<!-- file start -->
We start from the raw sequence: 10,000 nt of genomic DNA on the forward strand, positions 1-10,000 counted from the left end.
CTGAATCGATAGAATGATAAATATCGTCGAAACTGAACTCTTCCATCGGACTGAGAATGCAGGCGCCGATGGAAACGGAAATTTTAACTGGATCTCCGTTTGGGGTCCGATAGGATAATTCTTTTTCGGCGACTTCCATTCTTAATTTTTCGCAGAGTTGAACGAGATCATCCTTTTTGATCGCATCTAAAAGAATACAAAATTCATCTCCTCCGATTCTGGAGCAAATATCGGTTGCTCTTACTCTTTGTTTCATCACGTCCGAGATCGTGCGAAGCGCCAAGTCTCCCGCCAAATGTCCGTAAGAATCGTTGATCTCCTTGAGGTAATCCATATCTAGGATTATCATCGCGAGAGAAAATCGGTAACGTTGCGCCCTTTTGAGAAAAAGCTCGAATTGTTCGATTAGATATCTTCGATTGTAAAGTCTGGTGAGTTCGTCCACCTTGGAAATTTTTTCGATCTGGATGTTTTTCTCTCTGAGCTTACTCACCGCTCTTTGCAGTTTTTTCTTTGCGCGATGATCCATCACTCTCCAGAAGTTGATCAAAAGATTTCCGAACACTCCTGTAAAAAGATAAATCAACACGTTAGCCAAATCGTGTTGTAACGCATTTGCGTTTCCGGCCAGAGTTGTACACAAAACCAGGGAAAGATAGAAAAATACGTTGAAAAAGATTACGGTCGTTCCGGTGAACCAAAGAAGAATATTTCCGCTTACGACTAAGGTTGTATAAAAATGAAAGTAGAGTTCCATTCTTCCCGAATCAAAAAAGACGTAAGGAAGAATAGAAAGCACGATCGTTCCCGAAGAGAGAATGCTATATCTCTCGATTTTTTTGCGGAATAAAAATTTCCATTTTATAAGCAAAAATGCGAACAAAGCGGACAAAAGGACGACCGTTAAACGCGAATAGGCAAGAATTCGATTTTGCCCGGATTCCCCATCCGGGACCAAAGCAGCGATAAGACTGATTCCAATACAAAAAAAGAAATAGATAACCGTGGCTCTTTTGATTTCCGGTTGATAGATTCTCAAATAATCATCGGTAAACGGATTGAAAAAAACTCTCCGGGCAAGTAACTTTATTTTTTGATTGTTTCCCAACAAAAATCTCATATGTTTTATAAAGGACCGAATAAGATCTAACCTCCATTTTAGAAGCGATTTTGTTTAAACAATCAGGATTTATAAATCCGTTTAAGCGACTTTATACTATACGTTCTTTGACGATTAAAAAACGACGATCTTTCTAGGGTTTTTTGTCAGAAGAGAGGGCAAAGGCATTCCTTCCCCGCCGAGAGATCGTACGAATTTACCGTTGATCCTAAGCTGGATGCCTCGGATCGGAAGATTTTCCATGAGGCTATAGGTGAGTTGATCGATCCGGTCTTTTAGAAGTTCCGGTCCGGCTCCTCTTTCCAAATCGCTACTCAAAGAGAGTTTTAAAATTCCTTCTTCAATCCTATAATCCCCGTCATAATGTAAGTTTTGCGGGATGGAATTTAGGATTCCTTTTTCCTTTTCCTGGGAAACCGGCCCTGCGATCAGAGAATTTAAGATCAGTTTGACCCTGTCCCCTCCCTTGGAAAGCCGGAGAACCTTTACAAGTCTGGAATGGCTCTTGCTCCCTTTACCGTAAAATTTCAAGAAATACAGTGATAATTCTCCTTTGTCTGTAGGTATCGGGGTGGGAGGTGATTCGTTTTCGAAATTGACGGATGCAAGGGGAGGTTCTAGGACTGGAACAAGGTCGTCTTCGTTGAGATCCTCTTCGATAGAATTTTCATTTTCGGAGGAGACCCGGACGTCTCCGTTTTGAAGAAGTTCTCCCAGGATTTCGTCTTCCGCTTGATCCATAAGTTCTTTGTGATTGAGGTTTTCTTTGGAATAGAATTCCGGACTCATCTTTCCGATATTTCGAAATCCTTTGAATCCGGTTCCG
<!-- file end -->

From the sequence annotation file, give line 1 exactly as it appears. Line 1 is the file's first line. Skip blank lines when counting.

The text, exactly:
We start from the raw sequence: 10,000 nt of genomic DNA on the forward strand, positions 1-10,000 counted from the left end.